Macarons & Macaroons: What’s the Difference?

Potato, Potahto. Tomato, Tomahto…. Macaron, Macaroon? Don’t call the whole thing off! Let’s figure this out.

May 31, 2024 is National Macaroon Day while Macarons had their national day on March 20, 2024. Some will ask, “Why different days? Aren’t they the same thing?” and the answer to that is, “no, they are different”.

History & Origination

Before I get into those differences though, it’s important to note that both sweet treats ultimately started from the same place. Where that place is, is a question not yet answered.

Some say the origination goes back to the Arab empire in the years 600-700. During this time, it’s said that the cookies were made with honey and ground up nut flour (likely pistachio nuts) and their presence was expanding north as the empire expanded.

Some say these cookies originated in France. Others believe French monks in Renaissance Venice initially baked them in Italy. Depending upon who you ask though, some say the cookies originated when two Benedictine nuns baked these cookies to pay for their housing while seeking asylum during the French Revolution.

Others say, there were no changes to the original cookie until a prominent Italian woman married into French royalty and required that French chefs must make her favorite Italian cookies.

I’ll let you decide.


What we do know, is that the cookies were single and dome-shaped with a crumbly top. After some adaptations, the ingredients were fairly simple: sugar, almonds, and egg. Without flour, the egg provided the leavening agent.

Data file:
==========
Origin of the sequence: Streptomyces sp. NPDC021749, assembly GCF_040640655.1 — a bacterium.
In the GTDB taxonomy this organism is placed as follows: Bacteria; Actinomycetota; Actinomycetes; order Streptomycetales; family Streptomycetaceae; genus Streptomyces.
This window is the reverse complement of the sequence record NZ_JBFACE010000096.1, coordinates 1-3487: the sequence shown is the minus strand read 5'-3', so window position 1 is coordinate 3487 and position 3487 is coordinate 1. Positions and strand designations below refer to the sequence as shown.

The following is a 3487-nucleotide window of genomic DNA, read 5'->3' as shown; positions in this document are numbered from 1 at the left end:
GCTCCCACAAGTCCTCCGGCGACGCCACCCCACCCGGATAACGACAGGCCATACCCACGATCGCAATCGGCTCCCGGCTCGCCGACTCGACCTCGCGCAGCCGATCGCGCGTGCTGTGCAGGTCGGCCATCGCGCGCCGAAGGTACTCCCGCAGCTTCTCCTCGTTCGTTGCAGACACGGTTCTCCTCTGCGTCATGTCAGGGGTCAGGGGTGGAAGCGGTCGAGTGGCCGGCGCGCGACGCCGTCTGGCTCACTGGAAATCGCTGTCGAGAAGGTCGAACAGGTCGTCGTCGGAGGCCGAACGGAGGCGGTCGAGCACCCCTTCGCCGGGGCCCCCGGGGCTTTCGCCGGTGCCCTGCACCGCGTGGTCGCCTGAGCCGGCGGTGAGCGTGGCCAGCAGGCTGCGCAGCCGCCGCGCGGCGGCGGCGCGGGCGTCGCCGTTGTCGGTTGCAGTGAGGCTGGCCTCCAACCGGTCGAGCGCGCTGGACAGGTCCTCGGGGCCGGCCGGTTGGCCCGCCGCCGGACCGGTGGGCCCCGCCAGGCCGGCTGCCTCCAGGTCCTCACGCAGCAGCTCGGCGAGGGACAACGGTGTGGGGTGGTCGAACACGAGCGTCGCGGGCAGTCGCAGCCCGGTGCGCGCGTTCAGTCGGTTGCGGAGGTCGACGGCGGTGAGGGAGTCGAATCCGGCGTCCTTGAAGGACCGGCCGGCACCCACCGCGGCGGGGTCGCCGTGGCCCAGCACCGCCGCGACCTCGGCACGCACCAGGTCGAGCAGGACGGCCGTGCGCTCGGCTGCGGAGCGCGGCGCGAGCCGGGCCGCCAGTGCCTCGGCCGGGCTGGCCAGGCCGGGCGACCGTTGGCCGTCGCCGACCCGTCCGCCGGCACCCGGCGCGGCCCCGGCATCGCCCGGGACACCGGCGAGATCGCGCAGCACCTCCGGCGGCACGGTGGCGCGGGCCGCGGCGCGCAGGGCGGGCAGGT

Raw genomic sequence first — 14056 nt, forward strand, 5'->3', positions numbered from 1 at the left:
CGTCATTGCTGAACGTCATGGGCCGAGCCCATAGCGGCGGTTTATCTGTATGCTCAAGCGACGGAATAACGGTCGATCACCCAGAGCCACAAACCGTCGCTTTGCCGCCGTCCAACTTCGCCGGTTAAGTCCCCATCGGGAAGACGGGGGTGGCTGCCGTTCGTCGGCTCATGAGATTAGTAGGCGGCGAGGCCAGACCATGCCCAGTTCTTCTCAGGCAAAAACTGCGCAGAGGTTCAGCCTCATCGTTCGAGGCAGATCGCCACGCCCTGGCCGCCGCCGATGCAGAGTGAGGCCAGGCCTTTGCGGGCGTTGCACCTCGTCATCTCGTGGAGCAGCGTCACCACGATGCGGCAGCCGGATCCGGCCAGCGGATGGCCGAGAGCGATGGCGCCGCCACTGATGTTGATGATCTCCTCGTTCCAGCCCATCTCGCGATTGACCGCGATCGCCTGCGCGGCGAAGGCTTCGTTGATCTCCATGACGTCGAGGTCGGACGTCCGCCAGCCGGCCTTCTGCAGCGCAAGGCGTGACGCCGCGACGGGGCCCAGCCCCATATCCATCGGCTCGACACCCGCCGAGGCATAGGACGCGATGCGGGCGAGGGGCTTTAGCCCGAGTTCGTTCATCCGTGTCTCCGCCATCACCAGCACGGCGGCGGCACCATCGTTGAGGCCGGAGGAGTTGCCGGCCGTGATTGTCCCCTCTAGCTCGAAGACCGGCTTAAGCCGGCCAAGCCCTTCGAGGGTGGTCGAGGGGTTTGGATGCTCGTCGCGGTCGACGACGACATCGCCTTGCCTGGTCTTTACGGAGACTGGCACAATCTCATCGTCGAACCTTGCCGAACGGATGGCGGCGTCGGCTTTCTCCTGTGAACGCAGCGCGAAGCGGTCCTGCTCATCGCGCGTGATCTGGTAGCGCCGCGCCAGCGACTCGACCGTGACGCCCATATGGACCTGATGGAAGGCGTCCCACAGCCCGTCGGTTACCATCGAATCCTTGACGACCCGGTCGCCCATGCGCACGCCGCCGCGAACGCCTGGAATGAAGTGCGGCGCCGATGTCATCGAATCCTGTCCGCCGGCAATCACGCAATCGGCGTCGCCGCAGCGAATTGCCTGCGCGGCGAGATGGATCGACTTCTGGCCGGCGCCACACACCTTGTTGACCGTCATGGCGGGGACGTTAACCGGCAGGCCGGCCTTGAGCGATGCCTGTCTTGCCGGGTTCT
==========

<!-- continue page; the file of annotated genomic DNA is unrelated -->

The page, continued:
However, over the centuries, the recipe changed (and ingredients) resulting in two different cookies and thus, Macaron vs. Macaroon. The main changes include:

  • Hand-ground almond flour mixed with powdered sugar rather than ground almond, likely occurring in the mid-1600s.
  • Replacing almond meal with ground coconut when newly planted coconut palms were all the craze in the late 1800s.

Now getting to the big question – what’s the difference between Macarons and Macaroons?

  1. Macaron is pronounced mac-a-rohn while Macaroon is pronounced mack-a-roon.
  2. Most agree that Macarons are French pastries and Macaroons are Italian pastries.
  3. Macarons are sandwich-like desserts with a ganache filling while Macaroons look like messes of coconut.

In fact, Macarons weren’t always sandwich-like cookies. French bakery and tearoom Ladurée is credited with making Macarons what they are today by serving two cookies together with a ganache in the middle, starting sometime in the 1930s.

With all that said, there is no need to travel to France or anywhere else for that matter to secure some of these delectable baked goods. Many bakeries offer both treats or you can make some of your own, with these highly-rated recipes:

Don’t forget. If you’re interested in more recipes or food tips & tricks, check out FlexTrades’ Blog page!

Happy Eating!